Posted by Null in Corporate Communications.
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While many people might argue that technologies are enhancing the communication process but there is no alternative for face-to-face interaction in an organisation. Organisational communication is an essential apparatus for the success of an organisation and thus it would be reasonable to ensure that the communication process does not breakdown .With the help of technologies, communication processes have become faster, convenient and accurate. But technologies are also causing damages to the organisational communication. Due to the widespread use of E-mail, Intranet, Wikis, blogs and other technologies, we are missing the social cue and the etiquette. Electronic communications may create conflicts among people and may lead towards a communication breakdown. The consequences are severe if organisations depend entirely on the electronic form of communication. Therefore organisations must prefer the traditional face-to-face interaction in cases where it is possible to avoid the electronic form of communication.

What does effective internal communication means? May 2, 2007

Posted by Null in Corporate Communications.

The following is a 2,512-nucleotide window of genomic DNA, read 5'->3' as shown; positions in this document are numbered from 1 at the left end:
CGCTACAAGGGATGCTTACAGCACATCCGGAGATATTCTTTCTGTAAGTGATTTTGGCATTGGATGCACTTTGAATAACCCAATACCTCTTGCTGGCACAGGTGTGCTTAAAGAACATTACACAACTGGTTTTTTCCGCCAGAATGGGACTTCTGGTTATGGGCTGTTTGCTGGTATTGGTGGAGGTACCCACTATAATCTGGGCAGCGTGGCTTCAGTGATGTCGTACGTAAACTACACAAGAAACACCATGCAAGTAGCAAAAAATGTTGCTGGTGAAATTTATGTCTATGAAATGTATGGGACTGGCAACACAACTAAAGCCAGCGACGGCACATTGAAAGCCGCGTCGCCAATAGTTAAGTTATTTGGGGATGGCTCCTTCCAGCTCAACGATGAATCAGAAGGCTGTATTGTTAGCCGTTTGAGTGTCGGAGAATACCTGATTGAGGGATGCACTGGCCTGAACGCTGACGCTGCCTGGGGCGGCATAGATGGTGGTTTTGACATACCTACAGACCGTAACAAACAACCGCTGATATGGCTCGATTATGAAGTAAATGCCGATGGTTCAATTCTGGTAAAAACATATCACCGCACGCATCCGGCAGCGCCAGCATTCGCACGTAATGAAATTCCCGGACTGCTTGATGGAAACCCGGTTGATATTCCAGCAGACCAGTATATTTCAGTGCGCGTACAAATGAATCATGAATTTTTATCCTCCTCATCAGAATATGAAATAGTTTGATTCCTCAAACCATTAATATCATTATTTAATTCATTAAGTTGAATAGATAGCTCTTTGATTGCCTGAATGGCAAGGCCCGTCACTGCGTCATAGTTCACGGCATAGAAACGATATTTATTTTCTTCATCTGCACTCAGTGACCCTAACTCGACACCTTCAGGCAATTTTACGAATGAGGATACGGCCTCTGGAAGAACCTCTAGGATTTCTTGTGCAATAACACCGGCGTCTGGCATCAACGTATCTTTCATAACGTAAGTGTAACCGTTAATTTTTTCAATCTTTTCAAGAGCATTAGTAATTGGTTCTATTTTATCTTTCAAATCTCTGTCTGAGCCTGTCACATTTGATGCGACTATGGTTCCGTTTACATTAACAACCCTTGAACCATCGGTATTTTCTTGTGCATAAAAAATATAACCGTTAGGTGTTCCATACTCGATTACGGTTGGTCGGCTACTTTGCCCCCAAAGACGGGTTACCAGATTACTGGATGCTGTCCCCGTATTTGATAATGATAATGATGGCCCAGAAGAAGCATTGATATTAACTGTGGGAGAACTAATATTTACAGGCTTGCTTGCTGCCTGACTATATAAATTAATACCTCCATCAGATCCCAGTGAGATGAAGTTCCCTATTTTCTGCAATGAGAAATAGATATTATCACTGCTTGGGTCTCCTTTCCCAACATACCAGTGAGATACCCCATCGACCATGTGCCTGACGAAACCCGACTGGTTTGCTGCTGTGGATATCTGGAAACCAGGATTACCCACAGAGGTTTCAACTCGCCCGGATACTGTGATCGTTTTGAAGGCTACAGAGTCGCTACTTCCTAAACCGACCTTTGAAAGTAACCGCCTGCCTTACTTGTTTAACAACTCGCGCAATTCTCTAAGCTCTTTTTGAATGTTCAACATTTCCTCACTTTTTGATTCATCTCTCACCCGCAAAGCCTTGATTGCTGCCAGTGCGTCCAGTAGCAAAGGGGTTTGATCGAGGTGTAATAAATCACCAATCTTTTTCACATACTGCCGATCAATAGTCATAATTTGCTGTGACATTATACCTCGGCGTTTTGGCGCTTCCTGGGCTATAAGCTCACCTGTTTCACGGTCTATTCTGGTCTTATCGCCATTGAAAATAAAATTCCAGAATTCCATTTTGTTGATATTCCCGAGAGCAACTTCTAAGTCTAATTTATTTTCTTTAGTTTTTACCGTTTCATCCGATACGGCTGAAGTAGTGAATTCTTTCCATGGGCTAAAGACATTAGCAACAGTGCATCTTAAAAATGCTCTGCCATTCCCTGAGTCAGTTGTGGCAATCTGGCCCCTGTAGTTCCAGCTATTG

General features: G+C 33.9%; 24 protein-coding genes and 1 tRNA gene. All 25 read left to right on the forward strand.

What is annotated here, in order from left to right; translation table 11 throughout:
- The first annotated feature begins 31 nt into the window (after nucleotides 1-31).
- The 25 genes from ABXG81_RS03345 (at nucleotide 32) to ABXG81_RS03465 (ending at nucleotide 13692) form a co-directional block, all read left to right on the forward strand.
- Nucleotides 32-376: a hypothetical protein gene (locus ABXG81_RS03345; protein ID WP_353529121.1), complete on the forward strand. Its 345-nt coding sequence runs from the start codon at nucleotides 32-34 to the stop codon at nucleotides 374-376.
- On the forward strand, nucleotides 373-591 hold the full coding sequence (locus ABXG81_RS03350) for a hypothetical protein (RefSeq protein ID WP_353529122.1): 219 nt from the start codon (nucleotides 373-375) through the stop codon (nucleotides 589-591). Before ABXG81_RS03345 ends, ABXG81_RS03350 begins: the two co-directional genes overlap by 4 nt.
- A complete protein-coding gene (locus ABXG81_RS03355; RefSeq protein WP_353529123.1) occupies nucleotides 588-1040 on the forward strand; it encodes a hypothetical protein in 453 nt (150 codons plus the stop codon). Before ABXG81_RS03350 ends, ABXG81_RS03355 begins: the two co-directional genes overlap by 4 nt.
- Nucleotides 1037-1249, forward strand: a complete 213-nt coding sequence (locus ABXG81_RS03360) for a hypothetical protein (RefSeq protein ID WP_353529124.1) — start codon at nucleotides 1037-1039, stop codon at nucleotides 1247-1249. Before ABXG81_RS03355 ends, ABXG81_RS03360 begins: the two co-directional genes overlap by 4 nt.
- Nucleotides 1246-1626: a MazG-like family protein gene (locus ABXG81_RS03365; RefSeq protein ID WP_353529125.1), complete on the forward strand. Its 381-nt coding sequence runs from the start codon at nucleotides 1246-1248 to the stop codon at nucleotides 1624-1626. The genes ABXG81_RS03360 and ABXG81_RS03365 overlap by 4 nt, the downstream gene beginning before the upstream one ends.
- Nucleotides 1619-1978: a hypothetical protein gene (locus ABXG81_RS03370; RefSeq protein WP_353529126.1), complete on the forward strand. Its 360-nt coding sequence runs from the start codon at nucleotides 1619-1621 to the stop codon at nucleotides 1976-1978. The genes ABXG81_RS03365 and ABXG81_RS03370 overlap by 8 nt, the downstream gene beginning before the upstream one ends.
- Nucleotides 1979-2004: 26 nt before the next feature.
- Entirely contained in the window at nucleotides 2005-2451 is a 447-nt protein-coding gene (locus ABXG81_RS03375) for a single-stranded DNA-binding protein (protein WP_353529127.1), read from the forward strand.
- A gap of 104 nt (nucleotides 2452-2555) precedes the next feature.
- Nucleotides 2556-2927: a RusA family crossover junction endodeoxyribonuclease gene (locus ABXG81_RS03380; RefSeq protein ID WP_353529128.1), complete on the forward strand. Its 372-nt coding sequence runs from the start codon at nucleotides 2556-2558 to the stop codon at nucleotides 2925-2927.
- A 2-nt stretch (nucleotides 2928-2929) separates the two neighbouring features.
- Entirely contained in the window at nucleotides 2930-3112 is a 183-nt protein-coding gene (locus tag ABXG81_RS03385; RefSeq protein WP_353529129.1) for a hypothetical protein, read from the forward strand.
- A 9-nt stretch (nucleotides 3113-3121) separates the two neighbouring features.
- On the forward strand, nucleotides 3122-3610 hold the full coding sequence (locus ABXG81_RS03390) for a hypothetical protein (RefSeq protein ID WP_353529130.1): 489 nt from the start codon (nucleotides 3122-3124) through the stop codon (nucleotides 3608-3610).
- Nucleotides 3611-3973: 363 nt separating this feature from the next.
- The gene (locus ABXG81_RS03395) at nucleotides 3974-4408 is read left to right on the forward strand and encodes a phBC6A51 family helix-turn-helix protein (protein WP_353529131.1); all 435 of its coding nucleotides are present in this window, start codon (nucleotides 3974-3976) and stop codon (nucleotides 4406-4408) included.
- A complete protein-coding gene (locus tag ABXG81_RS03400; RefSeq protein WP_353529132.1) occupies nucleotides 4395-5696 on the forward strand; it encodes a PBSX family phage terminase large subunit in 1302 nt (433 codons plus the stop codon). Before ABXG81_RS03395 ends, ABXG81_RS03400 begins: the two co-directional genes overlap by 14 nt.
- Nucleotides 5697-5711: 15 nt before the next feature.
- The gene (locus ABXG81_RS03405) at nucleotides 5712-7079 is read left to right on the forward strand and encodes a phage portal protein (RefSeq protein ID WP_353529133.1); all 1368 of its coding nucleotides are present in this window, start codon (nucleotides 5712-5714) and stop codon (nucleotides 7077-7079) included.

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Internal communications is a communication process that is held within an organisation and between the members of that organisation. The fact behind internal communications is to enhance the organisational communication process and work relationships so that it enables efficiency in the work processes and bring harmony in the organisation. Traditionally, face-to-face interactions, company newsletters and other printed publications were the most used communication channels. But due to emergence of various technologies, communicators these days get the opportunity of selecting from a pool of communication channels. Nowadays, internal communication channels also include Web 2.0 technologies such as intranet, email, weblogs, wikis, Live TV, podcasts, YouTube, SMS and so on. But the question of effective communication still exists as because internal communication is not being done the way it should be. According to Rodney Gray (a communication specialist), internal communications are failing because most communicators are focusing on the wrong communication issues and methods.